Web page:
An Inventor Ahead of His Time

In a photo dated 1973 from our collection titled “Owner of West End Hotel,” a nearly 79-year-old African American man sits for a portrait in his room in the titular hotel in Detroit’s Delray neighborhoodHis hands are folded, and his head is tiltedThe items in the room provide tantalizing potential clues to this mysterious man’s life—a stack of newspapers, a record of President Kennedy’s speeches, a briefcase filled with documents, and a drafting tableHowever, the assumptions one might make from these scant details would surely fall short of the truth of this man’s story

The subject of this photo is Joseph N. Blair, who not only put the West End hotel on Detroit’s musical map, but also invented new concepts and materials in areas ranging from prefabricated building materials to rocketry! 

First Inspirations

Blair was born in Augusta, Georgia in 1904Details about his education are conflicting—early newspaper stories perhaps sensationally noted that he did not finish seventh grade, however later profiles stated that he attended Paine College for two years before heading north in search of workAfter a stint in construction, he found employment with Ford in their foundry in the 1920s. During this period, he also developed an interest in artillery, which inspired him to design an anti-aircraft gun combined with a spotlight for sighting targetsHe went on to draw up plans for submarines and two-stage artillery shells that pre-figured the rockets that would soon play a significant role in World War II. In 1928, he presented these ideas to the U.S. Navy in Washington D.C., but as he later recounted to the Detroit Free Press, he and his proposals were not taken seriously. While Blair’s ideas may have been ahead of their time, it was racism that prevented those around him from acknowledging Blair’s groundbreaking work. 


A Variety of Inventions

In 1943, Blair appeared before the National Inventors Council, a wartime organization interested in inventions with military application, and showed his plans for a V-2-like rocket. The ideas he had been developing dated back to the 1920s. While the story made headlines in the famous Pittsburgh Courier, Blair and his designs were again ignored by the militaryHowever, in 1958, with the Cold War and the space race giving renewed immediacy to the science of rocketry, Blair tried once again, presenting his ideas to the Department of DefenseHere at last, Blair and his rocket designs were taken seriously. Jet magazine covered this meeting and wrote of one official asking Blair why he did not meet with them twenty-five years sooner, to which Blair replied, “Sir you know why—don’t make me say it.”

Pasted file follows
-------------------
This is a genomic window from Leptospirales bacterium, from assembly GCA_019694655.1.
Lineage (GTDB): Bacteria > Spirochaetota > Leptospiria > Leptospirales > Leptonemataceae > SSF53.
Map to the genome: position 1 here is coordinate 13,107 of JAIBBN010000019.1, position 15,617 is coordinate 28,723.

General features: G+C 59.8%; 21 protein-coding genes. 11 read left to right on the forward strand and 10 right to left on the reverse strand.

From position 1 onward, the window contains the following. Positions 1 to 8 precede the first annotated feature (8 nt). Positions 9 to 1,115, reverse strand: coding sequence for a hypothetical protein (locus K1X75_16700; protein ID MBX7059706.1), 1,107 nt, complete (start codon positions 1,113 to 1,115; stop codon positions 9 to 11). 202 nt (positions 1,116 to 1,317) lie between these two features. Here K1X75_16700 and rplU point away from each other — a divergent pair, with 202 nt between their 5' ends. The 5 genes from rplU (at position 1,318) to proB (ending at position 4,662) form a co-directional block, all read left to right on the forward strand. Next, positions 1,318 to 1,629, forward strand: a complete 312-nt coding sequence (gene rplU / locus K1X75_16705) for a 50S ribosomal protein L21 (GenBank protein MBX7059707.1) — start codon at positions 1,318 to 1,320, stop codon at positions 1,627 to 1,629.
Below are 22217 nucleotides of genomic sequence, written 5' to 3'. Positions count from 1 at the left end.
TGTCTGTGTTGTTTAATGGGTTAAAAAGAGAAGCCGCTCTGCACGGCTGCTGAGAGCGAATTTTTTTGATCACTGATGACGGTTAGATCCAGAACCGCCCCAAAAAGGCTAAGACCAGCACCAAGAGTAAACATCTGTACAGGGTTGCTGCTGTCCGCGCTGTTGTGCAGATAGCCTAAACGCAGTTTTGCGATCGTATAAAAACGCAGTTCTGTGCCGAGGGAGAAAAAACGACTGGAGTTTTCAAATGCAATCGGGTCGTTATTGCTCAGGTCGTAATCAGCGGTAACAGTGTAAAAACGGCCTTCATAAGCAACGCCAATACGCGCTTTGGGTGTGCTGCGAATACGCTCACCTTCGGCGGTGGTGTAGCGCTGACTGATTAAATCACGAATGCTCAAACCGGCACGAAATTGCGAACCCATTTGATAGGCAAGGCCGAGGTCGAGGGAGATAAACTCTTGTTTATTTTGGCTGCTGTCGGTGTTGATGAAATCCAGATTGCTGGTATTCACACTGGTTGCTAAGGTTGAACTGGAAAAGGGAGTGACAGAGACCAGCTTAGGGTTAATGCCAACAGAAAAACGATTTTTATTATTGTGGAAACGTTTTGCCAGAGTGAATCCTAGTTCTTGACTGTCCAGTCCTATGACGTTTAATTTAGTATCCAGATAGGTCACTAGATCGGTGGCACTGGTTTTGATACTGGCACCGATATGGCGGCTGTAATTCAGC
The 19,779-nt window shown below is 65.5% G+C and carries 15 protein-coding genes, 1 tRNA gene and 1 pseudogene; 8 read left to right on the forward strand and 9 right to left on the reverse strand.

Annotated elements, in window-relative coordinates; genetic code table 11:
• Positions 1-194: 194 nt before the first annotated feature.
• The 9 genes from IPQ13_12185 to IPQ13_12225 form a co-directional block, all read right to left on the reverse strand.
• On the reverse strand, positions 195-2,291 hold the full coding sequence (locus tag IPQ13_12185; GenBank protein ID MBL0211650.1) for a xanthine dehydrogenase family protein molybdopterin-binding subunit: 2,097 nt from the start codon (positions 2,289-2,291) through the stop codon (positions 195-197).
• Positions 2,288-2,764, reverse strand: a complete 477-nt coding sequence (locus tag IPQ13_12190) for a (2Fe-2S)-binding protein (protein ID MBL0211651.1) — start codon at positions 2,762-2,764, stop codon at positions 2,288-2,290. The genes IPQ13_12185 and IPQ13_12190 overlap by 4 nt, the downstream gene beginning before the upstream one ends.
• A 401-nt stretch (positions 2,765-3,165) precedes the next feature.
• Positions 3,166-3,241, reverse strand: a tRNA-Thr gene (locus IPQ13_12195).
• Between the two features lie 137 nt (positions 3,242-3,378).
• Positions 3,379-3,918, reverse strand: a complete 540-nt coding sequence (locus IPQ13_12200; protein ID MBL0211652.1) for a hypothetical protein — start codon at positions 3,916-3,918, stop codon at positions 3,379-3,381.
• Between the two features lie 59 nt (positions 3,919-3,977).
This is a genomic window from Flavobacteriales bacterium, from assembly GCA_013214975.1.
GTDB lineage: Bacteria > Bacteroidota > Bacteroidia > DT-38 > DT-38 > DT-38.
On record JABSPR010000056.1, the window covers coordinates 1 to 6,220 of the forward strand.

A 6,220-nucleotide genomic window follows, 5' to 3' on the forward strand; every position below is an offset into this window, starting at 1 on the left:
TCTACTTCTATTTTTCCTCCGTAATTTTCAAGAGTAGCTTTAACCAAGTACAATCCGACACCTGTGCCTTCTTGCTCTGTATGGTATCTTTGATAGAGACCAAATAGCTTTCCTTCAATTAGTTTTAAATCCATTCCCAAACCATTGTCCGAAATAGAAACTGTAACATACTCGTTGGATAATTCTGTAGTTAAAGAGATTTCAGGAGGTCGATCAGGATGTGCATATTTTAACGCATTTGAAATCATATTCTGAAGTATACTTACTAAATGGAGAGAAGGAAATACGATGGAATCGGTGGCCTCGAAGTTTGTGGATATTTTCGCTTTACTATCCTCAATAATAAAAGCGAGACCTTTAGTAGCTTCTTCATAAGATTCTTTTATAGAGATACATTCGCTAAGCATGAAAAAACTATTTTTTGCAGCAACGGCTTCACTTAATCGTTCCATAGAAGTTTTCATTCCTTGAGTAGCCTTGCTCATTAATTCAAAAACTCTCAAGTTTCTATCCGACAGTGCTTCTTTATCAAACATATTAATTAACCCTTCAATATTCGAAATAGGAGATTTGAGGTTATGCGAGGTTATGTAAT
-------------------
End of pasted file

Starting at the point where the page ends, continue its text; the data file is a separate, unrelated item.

In addition to reaching for the stars, Blair also applied his ingenuity to immediate earthly concerns. Perhaps not surprisingly, Blair actually built a better mouse trap. In 1947, he filed a patent for a design made to fit below garbage cansThis plan featured multiple traps, arranged in a ring around a central common bait chamber. He also tackled the issue of affordable and easily manufactured housing, in a project which would bring him into the orbits of world leaders. 

In October of 1962, Blair filed a patent for a design for interlocking blocks that would secure together through a combination of grooves and pegs without the need for skilled masonry workThese blocks could be cast on-site using readily available clayFormer Michigan Governor G. Mennen Williams, who was at the time a member of the Kennedy Administration as the Assistant Secretary of State for African Affairs, vouched for Blair’s idea and saw it as a potential foreign policy tool akin to the brand-new PeaceCorps. In December of that year, Blair traveled to Tanganyika (now part of modern-day Tanzania) to meet with their president and to propose that his interlocking blocks could help modernize the new nationUnfortunately, the plan was not adopted, something the Free Press later chalked up to “bad luck and bad advice.” 


The West End Hotel

In the late 1940s, Blair left Ford in order to go into business for himself and to retain control of his inventions. As owner of the West End Hotel, Blair took on a surprising new role in Detroit’s musical history, but that of course didn’t mean that he stopped inventingIn fact, he continued filing patents while working from the hotel, which he managed with his wife GeorgiaHis designs for the interlocking blocks come from this era, as did a design for a reversible window where the outside panes could be cleaned from the inside, something very practical in his line of work

And while the Blairs were certainly working hard, they also knew how to have a good timeDuring the 1950s, their West End Hotel became an after-hours spot for both local and touring jazz musicians. The Blairs ran a clean establishment, and drinking and gambling were strictlout at the West End, so music was the focus here after all the other clubs had closedOn one memorable early Tuesday morning, Detroit’s Yusef Lateef bonded with Sonny Rollins over a session at the West EndIn Lars Bjorn and Jim Gallert’s book Before Motown, drummer Hindal Butts recalls that this unlikely afterhours spot sprung up because Georgia Blair’s health made going out difficult, so instead these sessions were a way of bringing whashe’d be missing to her doorstep. 

Later newspaper profiles and even notes from our own past curators recount visits to Joseph Blair’s apartment in the West End as stepping into a treasure trove of drawings and models of his many inventionsIt was one such visit which likely inspired Terry Yank, a photography student of the Detroit Society of Arts and Crafts (now the College for Creative Studies), to take our portrait of Blair in 1973Blair passed away in 1984 but stayed busy during those final yearsHis last patenta new version of his reversable window designwas filed with his daughter Mamie in 1981.